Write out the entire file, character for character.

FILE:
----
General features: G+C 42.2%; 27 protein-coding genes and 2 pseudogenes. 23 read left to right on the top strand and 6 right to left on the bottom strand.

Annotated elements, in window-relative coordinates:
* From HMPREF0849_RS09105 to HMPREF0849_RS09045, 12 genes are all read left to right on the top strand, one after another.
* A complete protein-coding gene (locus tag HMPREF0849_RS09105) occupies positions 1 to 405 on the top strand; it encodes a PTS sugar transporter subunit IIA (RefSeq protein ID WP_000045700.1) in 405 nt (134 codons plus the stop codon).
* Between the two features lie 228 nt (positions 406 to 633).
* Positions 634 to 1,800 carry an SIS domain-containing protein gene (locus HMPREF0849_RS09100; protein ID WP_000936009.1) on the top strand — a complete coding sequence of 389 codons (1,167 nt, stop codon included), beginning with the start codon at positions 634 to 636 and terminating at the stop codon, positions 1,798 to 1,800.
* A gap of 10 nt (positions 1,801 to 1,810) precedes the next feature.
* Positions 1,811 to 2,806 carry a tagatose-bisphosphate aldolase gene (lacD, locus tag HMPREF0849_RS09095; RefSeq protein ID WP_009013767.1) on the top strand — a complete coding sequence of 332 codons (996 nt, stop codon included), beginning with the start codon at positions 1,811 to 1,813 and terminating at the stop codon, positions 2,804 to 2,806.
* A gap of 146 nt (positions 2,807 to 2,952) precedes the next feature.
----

General features: G+C 42.2%; 27 protein-coding genes and 2 pseudogenes. 23 read left to right on the top strand and 6 right to left on the bottom strand.

Annotated elements, in window-relative coordinates:
* From HMPREF0849_RS09105 to HMPREF0849_RS09045, 12 genes are all read left to right on the top strand, one after another.
* A complete protein-coding gene (locus tag HMPREF0849_RS09105) occupies positions 1 to 405 on the top strand; it encodes a PTS sugar transporter subunit IIA (RefSeq protein ID WP_000045700.1) in 405 nt (134 codons plus the stop codon).
* Between the two features lie 228 nt (positions 406 to 633).
* Positions 634 to 1,800 carry an SIS domain-containing protein gene (locus HMPREF0849_RS09100; protein ID WP_000936009.1) on the top strand — a complete coding sequence of 389 codons (1,167 nt, stop codon included), beginning with the start codon at positions 634 to 636 and terminating at the stop codon, positions 1,798 to 1,800.
* A gap of 10 nt (positions 1,801 to 1,810) precedes the next feature.
* Positions 1,811 to 2,806 carry a tagatose-bisphosphate aldolase gene (lacD, locus tag HMPREF0849_RS09095; RefSeq protein ID WP_009013767.1) on the top strand — a complete coding sequence of 332 codons (996 nt, stop codon included), beginning with the start codon at positions 1,811 to 1,813 and terminating at the stop codon, positions 2,804 to 2,806.
* A gap of 146 nt (positions 2,807 to 2,952) precedes the next feature.